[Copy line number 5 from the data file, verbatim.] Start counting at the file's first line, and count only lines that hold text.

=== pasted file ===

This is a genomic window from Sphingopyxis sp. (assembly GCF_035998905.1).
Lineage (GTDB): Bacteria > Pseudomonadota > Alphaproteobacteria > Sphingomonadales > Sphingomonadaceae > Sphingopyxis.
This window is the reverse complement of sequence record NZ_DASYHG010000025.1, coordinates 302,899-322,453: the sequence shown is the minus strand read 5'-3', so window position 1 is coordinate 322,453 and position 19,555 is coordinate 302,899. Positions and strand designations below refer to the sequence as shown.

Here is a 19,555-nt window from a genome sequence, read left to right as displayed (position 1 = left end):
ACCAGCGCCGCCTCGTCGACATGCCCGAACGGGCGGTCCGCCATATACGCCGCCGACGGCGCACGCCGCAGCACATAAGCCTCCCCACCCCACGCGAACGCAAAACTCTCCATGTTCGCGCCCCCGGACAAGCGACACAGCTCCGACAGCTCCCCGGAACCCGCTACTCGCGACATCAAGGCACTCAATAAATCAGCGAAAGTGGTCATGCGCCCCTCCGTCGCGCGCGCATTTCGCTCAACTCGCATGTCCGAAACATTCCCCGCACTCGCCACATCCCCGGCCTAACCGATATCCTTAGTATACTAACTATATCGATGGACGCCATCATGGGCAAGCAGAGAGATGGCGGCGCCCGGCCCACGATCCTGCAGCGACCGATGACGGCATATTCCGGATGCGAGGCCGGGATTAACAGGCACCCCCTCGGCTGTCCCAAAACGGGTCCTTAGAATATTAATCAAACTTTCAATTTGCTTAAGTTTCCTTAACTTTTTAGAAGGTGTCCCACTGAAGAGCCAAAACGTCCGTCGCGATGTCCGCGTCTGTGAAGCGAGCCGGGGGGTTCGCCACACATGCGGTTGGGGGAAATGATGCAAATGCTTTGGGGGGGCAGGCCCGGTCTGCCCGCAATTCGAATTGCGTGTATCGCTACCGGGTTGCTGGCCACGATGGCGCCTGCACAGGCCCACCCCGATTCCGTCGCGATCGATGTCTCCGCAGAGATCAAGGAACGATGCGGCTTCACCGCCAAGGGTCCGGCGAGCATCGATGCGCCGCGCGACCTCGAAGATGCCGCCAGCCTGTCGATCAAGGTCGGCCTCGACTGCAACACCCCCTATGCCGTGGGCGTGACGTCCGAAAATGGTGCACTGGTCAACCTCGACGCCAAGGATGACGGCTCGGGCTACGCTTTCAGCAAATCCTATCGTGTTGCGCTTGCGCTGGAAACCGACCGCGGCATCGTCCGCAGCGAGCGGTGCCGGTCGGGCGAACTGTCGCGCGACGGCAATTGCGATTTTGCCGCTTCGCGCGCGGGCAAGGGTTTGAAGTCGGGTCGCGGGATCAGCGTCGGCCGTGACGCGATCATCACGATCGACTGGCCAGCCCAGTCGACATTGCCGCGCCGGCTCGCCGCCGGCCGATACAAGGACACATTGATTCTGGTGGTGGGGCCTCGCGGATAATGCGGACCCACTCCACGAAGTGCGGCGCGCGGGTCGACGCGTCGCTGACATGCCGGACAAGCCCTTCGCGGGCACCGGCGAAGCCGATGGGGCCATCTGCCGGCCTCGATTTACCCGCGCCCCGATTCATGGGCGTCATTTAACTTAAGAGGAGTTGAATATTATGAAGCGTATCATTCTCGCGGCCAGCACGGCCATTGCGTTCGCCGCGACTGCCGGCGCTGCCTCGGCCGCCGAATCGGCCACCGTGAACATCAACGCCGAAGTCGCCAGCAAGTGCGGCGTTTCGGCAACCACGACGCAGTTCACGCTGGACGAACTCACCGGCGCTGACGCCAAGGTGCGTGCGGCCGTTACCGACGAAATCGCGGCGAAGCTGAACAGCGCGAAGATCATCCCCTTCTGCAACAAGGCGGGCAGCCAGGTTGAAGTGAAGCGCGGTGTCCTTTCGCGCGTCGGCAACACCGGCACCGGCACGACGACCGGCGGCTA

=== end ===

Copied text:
ACCAGCGCCGCCTCGTCGACATGCCCGAACGGGCGGTCCGCCATATACGCCGCCGACGGCGCACGCCGCAGCACATAAGCCTCCCCACCCCACGCGAACGCAAAACTCTCCATGTTCGCGCCCCCGGACAAGCGACACAGCTCCGACAGCTCCCCGGAACCCGCTACTCGCGACATCAAGGCACTCAATAAATCAGCGAAAGTGGTCATGCGCCCCTCCGTCGCGCGCGCATTTCGCTCAACTCGCATGTCCGAAACATTCCCCGCACTCGCCACATCCCCGGCCTAACCGATATCCTTAGTATACTAACTATATCGATGGACGCCATCATGGGCAAGCAGAGAGATGGCGGCGCCCGGCCCACGATCCTGCAGCGACCGATGACGGCATATTCCGGATGCGAGGCCGGGATTAACAGGCACCCCCTCGGCTGTCCCAAAACGGGTCCTTAGAATATTAATCAAACTTTCAATTTGCTTAAGTTTCCTTAACTTTTTAGAAGGTGTCCCACTGAAGAGCCAAAACGTCCGTCGCGATGTCCGCGTCTGTGAAGCGAGCCGGGGGGTTCGCCACACATGCGGTTGGGGGAAATGATGCAAATGCTTTGGGGGGGCAGGCCCGGTCTGCCCGCAATTCGAATTGCGTGTATCGCTACCGGGTTGCTGGCCACGATGGCGCCTGCACAGGCCCACCCCGATTCCGTCGCGATCGATGTCTCCGCAGAGATCAAGGAACGATGCGGCTTCACCGCCAAGGGTCCGGCGAGCATCGATGCGCCGCGCGACCTCGAAGATGCCGCCAGCCTGTCGATCAAGGTCGGCCTCGACTGCAACACCCCCTATGCCGTGGGCGTGACGTCCGAAAATGGTGCACTGGTCAACCTCGACGCCAAGGATGACGGCTCGGGCTACGCTTTCAGCAAATCCTATCGTGTTGCGCTTGCGCTGGAAACCGACCGCGGCATCGTCCGCAGCGAGCGGTGCCGGTCGGGCGAACTGTCGCGCGACGGCAATTGCGATTTTGCCGCTTCGCGCGCGGGCAAGGGTTTGAAGTCGGGTCGCGGGATCAGCGTCGGCCGTGACGCGATCATCACGATCGACTGGCCAGCCCAGTCGACATTGCCGCGCCGGCTCGCCGCCGGCCGATACAAGGACACATTGATTCTGGTGGTGGGGCCTCGCGGATAATGCGGACCCACTCCACGAAGTGCGGCGCGCGGGTCGACGCGTCGCTGACATGCCGGACAAGCCCTTCGCGGGCACCGGCGAAGCCGATGGGGCCATCTGCCGGCCTCGATTTACCCGCGCCCCGATTCATGGGCGTCATTTAACTTAAGAGGAGTTGAATATTATGAAGCGTATCATTCTCGCGGCCAGCACGGCCATTGCGTTCGCCGCGACTGCCGGCGCTGCCTCGGCCGCCGAATCGGCCACCGTGAACATCAACGCCGAAGTCGCCAGCAAGTGCGGCGTTTCGGCAACCACGACGCAGTTCACGCTGGACGAACTCACCGGCGCTGACGCCAAGGTGCGTGCGGCCGTTACCGACGAAATCGCGGCGAAGCTGAACAGCGCGAAGATCATCCCCTTCTGCAACAAGGCGGGCAGCCAGGTTGAAGTGAAGCGCGGTGTCCTTTCGCGCGTCGGCAACACCGGCACCGGCACGACGACCGGCGGCTA